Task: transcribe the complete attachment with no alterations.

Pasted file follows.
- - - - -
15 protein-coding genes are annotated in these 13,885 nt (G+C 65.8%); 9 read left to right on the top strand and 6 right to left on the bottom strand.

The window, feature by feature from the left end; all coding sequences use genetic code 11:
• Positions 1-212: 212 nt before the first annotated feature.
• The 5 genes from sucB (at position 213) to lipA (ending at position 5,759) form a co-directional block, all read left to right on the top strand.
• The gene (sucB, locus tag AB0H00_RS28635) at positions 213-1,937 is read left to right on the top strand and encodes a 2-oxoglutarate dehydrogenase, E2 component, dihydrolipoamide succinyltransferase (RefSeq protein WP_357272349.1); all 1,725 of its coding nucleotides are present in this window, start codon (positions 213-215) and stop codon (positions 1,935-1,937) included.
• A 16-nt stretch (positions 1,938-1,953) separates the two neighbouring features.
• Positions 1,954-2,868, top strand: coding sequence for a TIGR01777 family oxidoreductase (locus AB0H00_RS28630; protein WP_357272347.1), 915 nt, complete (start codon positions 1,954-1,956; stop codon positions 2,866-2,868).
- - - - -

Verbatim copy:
15 protein-coding genes are annotated in these 13,885 nt (G+C 65.8%); 9 read left to right on the top strand and 6 right to left on the bottom strand.

The window, feature by feature from the left end; all coding sequences use genetic code 11:
• Positions 1-212: 212 nt before the first annotated feature.
• The 5 genes from sucB (at position 213) to lipA (ending at position 5,759) form a co-directional block, all read left to right on the top strand.
• The gene (sucB, locus tag AB0H00_RS28635) at positions 213-1,937 is read left to right on the top strand and encodes a 2-oxoglutarate dehydrogenase, E2 component, dihydrolipoamide succinyltransferase (RefSeq protein WP_357272349.1); all 1,725 of its coding nucleotides are present in this window, start codon (positions 213-215) and stop codon (positions 1,935-1,937) included.
• A 16-nt stretch (positions 1,938-1,953) separates the two neighbouring features.
• Positions 1,954-2,868, top strand: coding sequence for a TIGR01777 family oxidoreductase (locus AB0H00_RS28630; protein WP_357272347.1), 915 nt, complete (start codon positions 1,954-1,956; stop codon positions 2,866-2,868).